And then in 1944, a really important thing happens. The Supreme Court outlaws what had been an all-white Democratic primary, so Blacks were not allowed to vote in the Democratic Party primary. And of course, this is the south in the ’40s so the Democratic Party is the dominant party. And when that gets overturned, all of a sudden Black voting power becomes much more significant. And the threat of the Black power structure taking over the mayor’s office and the City Council becomes a real threat to Hartsfield. He argues that also what could happen is that the white working-class community could somehow expand Atlanta in a way that would take power from this coalition. But really, he’s about preserving corporate white power. And so he wants to expand the city quite dramatically.

Buckhead is the real prize. This is before the commercial district is so big, but still he wants to include it because of the tax base. He also expands Atlanta westward, and in 1952, the city basically triples in size.

Noel King

I think what you’re telling me is how Buckhead became part of Atlanta. Tell me how that unfolded.

Dan Immergluck

Sure. So during the ’40s, especially with the Supreme Court decision giving Blacks the ability to vote in the Democratic primary, Hartsfield puts forward a number of proposals to expand the city to annex suburbs. Some Black suburbs, but especially white suburbs and especially Buckhead. And he fails a couple of times, but in 1950, he puts forth this big plan for expansion. And in 1951, it goes through, and the city formally annexes to about what it is now. So the city basically triples in size.

Noel King

And when Hartsfield annexed Buckhead into Atlanta, that would have added how many people to the population of Atlanta?

Dan Immergluck

It added over 100,000 people.

Noel King

And almost all of them were —

Dan Immergluck

White. Almost all of them, well, a very large percentage of them were white.

Noel King

How does that change the balance of power?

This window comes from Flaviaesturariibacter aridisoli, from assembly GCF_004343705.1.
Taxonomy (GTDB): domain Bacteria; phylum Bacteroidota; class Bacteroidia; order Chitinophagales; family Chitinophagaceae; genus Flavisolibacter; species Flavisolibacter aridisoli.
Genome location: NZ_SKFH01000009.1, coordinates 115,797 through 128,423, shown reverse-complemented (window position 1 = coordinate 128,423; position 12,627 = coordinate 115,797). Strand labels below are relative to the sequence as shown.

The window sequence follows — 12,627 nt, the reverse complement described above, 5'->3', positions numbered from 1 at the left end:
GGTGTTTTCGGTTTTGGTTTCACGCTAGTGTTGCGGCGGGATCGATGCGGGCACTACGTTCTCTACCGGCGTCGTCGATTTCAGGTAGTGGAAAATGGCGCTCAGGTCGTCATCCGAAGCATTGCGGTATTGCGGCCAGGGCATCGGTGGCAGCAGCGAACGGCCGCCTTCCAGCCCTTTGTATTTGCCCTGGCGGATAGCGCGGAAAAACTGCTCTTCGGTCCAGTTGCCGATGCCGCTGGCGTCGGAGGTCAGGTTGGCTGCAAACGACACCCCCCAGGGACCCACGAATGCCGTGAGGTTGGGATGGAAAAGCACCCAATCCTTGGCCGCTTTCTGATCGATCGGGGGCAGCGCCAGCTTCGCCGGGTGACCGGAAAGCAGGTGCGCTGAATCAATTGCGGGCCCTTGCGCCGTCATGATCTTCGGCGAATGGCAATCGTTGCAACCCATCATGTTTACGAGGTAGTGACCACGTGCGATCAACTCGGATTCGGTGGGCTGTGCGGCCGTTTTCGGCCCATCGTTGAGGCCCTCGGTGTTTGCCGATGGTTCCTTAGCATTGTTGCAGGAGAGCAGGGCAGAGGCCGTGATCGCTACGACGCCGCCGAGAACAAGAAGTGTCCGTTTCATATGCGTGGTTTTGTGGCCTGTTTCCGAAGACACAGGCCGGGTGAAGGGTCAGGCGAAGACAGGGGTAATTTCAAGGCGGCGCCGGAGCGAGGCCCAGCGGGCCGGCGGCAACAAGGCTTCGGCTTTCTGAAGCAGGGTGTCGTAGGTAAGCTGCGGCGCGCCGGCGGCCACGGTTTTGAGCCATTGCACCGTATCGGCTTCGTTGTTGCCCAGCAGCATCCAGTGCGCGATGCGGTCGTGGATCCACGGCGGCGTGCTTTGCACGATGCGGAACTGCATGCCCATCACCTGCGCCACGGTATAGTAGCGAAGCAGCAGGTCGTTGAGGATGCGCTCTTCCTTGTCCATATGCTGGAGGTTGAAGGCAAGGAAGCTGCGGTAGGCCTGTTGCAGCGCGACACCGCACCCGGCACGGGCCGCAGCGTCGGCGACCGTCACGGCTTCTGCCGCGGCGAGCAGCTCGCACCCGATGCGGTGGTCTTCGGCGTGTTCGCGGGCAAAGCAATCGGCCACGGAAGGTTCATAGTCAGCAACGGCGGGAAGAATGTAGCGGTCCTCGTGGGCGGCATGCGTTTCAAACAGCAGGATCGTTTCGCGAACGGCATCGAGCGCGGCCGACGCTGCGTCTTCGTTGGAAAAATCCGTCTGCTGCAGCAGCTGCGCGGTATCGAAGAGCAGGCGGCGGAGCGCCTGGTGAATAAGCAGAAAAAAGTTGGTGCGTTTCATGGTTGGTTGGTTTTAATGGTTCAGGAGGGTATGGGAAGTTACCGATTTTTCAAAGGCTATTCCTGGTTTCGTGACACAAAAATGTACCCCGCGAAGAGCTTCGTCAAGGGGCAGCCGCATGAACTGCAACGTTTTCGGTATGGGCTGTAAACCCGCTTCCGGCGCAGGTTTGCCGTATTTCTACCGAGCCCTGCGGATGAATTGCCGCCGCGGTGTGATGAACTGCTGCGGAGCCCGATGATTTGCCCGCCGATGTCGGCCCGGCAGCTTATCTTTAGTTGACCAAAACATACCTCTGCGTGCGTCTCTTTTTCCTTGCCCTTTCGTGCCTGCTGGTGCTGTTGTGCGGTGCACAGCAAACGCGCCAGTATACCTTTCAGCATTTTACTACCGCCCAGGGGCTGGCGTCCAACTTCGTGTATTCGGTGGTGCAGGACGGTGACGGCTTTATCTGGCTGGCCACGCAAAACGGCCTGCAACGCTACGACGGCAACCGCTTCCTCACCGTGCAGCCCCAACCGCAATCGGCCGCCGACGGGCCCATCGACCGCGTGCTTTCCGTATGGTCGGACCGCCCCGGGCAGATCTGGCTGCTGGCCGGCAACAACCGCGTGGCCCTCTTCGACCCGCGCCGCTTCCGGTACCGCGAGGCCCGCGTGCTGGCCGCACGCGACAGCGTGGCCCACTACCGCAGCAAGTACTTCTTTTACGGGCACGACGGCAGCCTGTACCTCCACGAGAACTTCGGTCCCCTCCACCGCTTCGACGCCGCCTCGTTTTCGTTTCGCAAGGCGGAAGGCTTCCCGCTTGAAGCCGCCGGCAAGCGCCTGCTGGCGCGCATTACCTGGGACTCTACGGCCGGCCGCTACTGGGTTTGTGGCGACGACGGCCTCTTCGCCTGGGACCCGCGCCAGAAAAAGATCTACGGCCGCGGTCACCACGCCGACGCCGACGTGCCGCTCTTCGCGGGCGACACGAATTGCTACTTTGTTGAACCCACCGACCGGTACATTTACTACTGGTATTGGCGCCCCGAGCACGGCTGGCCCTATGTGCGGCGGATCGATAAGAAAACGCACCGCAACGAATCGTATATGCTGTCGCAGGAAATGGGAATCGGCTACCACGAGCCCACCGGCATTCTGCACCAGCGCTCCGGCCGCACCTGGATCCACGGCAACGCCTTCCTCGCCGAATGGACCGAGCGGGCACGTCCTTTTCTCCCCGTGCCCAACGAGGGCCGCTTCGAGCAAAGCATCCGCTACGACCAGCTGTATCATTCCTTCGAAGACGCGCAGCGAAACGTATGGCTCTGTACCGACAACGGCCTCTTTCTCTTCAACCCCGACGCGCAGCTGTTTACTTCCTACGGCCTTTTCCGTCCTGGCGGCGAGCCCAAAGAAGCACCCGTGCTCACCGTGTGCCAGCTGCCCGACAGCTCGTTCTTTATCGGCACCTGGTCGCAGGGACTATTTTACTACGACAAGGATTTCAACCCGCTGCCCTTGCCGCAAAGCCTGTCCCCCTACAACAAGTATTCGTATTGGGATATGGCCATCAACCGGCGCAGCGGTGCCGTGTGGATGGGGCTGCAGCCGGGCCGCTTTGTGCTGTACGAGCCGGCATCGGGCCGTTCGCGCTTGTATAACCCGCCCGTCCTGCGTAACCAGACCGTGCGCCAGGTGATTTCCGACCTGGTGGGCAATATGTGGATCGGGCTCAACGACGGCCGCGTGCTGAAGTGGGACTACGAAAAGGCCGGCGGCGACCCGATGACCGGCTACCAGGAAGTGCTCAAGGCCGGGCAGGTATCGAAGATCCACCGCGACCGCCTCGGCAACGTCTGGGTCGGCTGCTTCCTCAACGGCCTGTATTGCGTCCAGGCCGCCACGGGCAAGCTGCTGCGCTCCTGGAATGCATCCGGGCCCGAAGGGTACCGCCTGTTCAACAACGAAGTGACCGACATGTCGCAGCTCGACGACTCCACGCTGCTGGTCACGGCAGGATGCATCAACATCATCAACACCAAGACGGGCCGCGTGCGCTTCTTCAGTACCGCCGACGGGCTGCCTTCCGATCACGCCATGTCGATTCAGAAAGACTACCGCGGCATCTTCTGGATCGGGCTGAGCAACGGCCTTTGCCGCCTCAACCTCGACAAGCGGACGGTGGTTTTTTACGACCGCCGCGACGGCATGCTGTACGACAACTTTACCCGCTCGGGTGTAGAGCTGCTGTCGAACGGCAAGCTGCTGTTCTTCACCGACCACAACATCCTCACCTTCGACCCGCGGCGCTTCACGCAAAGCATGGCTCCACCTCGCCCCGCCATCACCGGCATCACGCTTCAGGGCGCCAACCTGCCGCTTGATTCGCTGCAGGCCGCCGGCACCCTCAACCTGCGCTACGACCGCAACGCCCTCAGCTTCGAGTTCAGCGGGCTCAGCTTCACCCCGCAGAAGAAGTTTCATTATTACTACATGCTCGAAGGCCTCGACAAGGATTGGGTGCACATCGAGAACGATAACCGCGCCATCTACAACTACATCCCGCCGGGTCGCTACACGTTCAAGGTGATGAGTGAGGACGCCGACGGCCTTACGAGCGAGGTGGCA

Dan Immergluck

Well, it added half a dozen white city councilmen to the City Council, for one. It gave [Hartsfield], at least for the next 20 years, iron control of the city. So it kind of locked in the Black/white urban regime. It also gave that regime power during a really important part of the 20th century, right? The middle part of the 20th century is this period where cities are growing, the middle class is growing. And unlike some cities during this period, Atlanta retains this significant upper-income population. What they don’t retain in the middle part of the 20th century as much is the kind of white middle-class and working-class population. That population definitely flees the city. They go to the suburbs, they go to the suburbs and they create a set of working-class and middle-class white suburbs.

Noel King

Okay, so this is interesting. Hartsfield annexes a rich, majority-white area. Other white people get out of Atlanta and go to the suburbs. How did the people in Buckhead feel when Hartsfield annexed them into this city that they hadn’t been part of? Was there any resistance?

Dan Immergluck

There was some resistance, but generally this is a period of time … and there was resistance that made him fail in the ’40s the first few times. But generally, Hartsfield basically says, “Look, if we leave the city to go on that trajectory, it’s going to be a Black-run city and that will create more problems.” So he basically scares Buckhead into saying (and this is ironic given what’s going on, given how fear is being used now in the opposite direction), “Do you want the primary city in the metro in Georgia to be Black led?”

Noel King

That is an extraordinary role reversal when we consider what’s going on now. Also worth noting Atlanta is a Black-led city.

Dan Immergluck

It is, and it has been since Maynard Jackson. But it is now, for the last couple of years, a minority-Black city. So it’s still Black led. But to some degree the question is how much longer? Because the city is about 52 percent non-Black at this point. But it is a real role reversal because the annexation was driven by racism, and the drive to secede is driven by racism.

Listen to the full Today, Explained episode about Buckhead’s secession battle on Apple Podcasts, Google Podcasts, Spotify, or wherever you listen to podcasts. Today, Explained is celebrating its 1,000th episode! To celebrate with us, ask your friends and family to listen — it’s a huge help to grow our show.